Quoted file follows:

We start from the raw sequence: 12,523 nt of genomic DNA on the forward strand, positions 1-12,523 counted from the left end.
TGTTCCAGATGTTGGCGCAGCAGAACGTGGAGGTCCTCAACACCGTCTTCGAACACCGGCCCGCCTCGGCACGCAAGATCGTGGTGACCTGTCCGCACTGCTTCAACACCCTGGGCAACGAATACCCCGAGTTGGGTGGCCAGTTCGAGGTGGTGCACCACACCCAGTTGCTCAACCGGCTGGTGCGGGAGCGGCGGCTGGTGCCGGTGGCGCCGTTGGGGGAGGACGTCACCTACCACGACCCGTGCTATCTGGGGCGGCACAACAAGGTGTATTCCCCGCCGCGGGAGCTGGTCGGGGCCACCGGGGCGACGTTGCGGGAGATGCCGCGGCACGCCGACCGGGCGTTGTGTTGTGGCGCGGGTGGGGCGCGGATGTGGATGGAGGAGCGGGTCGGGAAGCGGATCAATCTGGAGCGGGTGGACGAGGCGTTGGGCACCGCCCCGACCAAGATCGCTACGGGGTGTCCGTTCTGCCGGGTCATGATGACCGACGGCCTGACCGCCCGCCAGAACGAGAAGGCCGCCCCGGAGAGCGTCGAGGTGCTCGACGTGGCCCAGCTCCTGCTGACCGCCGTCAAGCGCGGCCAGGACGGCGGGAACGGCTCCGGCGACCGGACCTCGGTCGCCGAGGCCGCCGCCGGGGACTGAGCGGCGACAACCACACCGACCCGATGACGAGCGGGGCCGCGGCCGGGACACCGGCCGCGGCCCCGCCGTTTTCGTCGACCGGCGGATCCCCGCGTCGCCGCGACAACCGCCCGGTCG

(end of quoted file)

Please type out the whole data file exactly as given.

We start from the raw sequence: 12,523 nt of genomic DNA on the forward strand, positions 1-12,523 counted from the left end.
TGTTCCAGATGTTGGCGCAGCAGAACGTGGAGGTCCTCAACACCGTCTTCGAACACCGGCCCGCCTCGGCACGCAAGATCGTGGTGACCTGTCCGCACTGCTTCAACACCCTGGGCAACGAATACCCCGAGTTGGGTGGCCAGTTCGAGGTGGTGCACCACACCCAGTTGCTCAACCGGCTGGTGCGGGAGCGGCGGCTGGTGCCGGTGGCGCCGTTGGGGGAGGACGTCACCTACCACGACCCGTGCTATCTGGGGCGGCACAACAAGGTGTATTCCCCGCCGCGGGAGCTGGTCGGGGCCACCGGGGCGACGTTGCGGGAGATGCCGCGGCACGCCGACCGGGCGTTGTGTTGTGGCGCGGGTGGGGCGCGGATGTGGATGGAGGAGCGGGTCGGGAAGCGGATCAATCTGGAGCGGGTGGACGAGGCGTTGGGCACCGCCCCGACCAAGATCGCTACGGGGTGTCCGTTCTGCCGGGTCATGATGACCGACGGCCTGACCGCCCGCCAGAACGAGAAGGCCGCCCCGGAGAGCGTCGAGGTGCTCGACGTGGCCCAGCTCCTGCTGACCGCCGTCAAGCGCGGCCAGGACGGCGGGAACGGCTCCGGCGACCGGACCTCGGTCGCCGAGGCCGCCGCCGGGGACTGAGCGGCGACAACCACACCGACCCGATGACGAGCGGGGCCGCGGCCGGGACACCGGCCGCGGCCCCGCCGTTTTCGTCGACCGGCGGATCCCCGCGTCGCCGCGACAACCGCCCGGTCG